Bloomberg Picks a Fight With the Fed on Disclosure

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krogoth's picture
krogoth
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Bloomberg Picks a Fight With the Fed on Disclosure

Information provider Bloomberg has started a fight with the Federal Reserve that may turn some stones in the secretive private organisation that has never been audited.

Bloomberg had asked the Fed to see documents concerning the collateral the Fed accepts in exchange for freshly digitized credit in its bailouts. The Federal Reserve first insisted on a Freedom Of Information Act (FOIA) request and then said the data required is from the Fed New York which does not fall under the FOIAIn his book "Secrets of the Temple" - the most extensive work about the Fed - William H. Greider highlights the opaque legal status of the Federal Reserve that is neither federal nor has any reserves (besides unlimited fiat currency) but takes the best from both worlds to keep its doors closed to the public. Being the biggest fiat money creator in the world the Fed has never been audited, controls itself and does not even publish a balance sheet that would fulfill the expected norms.A 9-shot salute goes to nakedcapitalism which was the first blog to break this important story. In a sarcastic lead Yves Smith (or Ed Wright) writes up the most important points:

In case you somehow managed to miss it, our friendly pawnbroker of last resort (central bank) has been taking lots of crap (collateral) in return for loans under its alphabet soup of facilities. As we are learaning in our housing meltdown, collateral may not prove to be worth as much as it was said to be at the time the loan was made. Inquiring minds are curious as to what, exactly the Fed has taken, particularly as the numbers are becoming stratospheric.
Bloomberg has asked nicely for some of this information, and is now being forced to sue under to the Freedom of Information Act, and the Fed intends to fight! This ought to be a scandal, but after the TARP, the electorate is seems resigned to taxpayer money being thrown at floundering financial enterprises with little in the way of checks or prudence. If the Fed indeed was taking conservatively valued collateral as it has always claimed it was, there would be no reason for it to attempt to squash this request. The Fed's argument, as I infer, is the loans were made by the Federal Reserve Bank of New York, which isn't a federal agency and thus not subject to the FOIA.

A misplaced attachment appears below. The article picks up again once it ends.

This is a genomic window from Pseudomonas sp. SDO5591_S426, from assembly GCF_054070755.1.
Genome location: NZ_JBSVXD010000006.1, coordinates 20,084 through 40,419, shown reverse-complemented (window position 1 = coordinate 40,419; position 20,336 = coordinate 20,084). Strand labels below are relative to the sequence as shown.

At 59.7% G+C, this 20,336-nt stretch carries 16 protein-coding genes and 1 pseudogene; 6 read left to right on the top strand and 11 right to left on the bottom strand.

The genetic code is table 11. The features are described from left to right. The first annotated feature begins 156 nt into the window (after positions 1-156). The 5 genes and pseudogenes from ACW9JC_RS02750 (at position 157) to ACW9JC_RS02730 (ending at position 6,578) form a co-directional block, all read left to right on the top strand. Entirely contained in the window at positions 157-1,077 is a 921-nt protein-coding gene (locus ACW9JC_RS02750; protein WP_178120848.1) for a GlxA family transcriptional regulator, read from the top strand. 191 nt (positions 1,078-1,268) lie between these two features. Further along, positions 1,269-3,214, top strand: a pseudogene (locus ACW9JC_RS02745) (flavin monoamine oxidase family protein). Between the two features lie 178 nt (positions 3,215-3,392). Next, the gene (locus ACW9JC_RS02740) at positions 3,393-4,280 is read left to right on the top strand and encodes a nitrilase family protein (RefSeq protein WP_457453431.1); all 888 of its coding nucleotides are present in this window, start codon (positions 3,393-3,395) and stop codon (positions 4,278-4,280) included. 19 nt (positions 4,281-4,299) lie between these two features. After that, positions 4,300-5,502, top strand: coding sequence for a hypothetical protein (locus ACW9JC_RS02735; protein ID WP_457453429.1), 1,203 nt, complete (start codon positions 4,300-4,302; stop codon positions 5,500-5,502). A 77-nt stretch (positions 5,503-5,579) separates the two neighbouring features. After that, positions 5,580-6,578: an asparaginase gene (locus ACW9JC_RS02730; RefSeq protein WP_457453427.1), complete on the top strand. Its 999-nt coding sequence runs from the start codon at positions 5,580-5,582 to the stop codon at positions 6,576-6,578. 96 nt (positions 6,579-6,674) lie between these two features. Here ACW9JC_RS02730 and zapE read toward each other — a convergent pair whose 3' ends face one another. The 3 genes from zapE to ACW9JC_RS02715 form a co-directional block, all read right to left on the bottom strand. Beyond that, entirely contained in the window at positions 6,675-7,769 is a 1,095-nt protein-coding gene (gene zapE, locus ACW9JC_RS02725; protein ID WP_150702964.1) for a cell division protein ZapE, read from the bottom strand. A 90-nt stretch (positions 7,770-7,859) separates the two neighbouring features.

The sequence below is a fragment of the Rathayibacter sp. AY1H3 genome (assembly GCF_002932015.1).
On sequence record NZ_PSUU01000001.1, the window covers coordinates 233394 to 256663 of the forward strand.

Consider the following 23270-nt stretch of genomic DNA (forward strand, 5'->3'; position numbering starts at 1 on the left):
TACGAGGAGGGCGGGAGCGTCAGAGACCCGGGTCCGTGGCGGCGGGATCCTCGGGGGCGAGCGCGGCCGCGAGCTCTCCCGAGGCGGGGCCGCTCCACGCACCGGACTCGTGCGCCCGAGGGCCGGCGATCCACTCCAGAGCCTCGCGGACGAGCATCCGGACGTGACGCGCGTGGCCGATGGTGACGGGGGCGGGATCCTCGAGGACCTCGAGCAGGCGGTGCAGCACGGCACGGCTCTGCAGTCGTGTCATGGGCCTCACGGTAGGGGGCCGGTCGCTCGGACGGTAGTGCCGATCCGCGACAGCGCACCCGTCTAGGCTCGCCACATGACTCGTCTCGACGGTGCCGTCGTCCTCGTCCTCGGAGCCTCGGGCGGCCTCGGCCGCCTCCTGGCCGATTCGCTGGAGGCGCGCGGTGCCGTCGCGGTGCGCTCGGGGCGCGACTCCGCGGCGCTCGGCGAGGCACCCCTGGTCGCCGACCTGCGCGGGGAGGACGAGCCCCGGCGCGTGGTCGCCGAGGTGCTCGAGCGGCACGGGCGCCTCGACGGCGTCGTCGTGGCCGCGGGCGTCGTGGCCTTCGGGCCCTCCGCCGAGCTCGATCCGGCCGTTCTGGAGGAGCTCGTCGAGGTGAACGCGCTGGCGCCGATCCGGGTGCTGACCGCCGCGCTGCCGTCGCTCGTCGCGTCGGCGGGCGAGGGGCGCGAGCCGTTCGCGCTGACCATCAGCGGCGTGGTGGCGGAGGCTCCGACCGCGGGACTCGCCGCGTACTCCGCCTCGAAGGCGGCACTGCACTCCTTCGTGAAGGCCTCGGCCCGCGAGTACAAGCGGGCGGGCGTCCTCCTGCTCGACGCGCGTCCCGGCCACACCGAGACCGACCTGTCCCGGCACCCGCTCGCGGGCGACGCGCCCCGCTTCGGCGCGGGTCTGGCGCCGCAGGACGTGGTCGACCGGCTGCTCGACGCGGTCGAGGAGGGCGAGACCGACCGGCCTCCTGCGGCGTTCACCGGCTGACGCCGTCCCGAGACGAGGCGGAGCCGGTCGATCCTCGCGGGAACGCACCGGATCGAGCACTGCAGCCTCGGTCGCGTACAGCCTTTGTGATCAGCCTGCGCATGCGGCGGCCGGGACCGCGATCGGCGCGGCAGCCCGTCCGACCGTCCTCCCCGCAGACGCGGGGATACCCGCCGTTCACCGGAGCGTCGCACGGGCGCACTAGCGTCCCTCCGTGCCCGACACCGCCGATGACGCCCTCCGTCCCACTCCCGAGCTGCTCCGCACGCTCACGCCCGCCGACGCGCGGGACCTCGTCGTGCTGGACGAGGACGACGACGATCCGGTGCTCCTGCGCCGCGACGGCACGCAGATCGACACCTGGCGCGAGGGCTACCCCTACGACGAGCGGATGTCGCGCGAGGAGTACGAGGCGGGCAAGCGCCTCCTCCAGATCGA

David Merkel's Aleph Blog was quick to come up with five reasons for the Fed's secrecy, all of them most alarming for believers in a free market system. Headlining "What Do You Have To Hide" he lists the following:

  1. The Fed is breaking its own rules, and lending on collateral that it publicly said that it wouldn’t lend against.
  2. They are playing favorites with institutions, and don’t want that to be revealed.
  3. The assets in question are technically in compliance with the rules of the Fed, but are worth far less than the amount loaned against them.
  4. Certain banks would be embarrassed by revealing what they own.
  5. It’s just a power game, and the Fed thinks it is above the law, particularly during a crisis (that it helped to cause).

 

 

The reporters committee for freedom of the press has some technical details on the lawsuit Bloomberg has filed.

Bloomberg News filed a Freedom of Information Act lawsuit against the Federal Reserve system Friday, seeking documents related to the financial services crisis, the news service reported.
The suit, filed in federal court in New York, asks for documents the government says are held by the Federal Reserve Bank of New York. The bank, one of a dozen in the Federal Reserve system, has not complied with FOIA because it has not been considered a government agency.
In contrast, the Federal Reserve Board of Governors in Washington is subject to FOIA. However, the bulk of the documents Bloomberg wants are housed at the New York bank, the Fed told Bloomberg.
According to Bloomberg, the Fed has made loans totalling $1.5 trillion to banks, not including the $700 billion bailout package. Bloomberg is seeking information on the collateral the banks posted for the loans. The news service’s FOIA requests have gone unanswered.

Creditwritedowns joins the team of Fed bashers, publishing the Bloomberg story on the topic and peppering it with criticism on the Fed's overly secretive style that should be a thing of the past.

For those of you concerned about the Fed's risky behavior, its ballooning balance sheet, and its acceptance of dodgy collateral, well you may be about to see whether the American democracy can allow this unchecked power to continue without oversight. Bloomberg News has sued the Federal Reserve to force them to reveal what kind of collateral they are accepting in loaning out trillions of dollars to U.S. banks.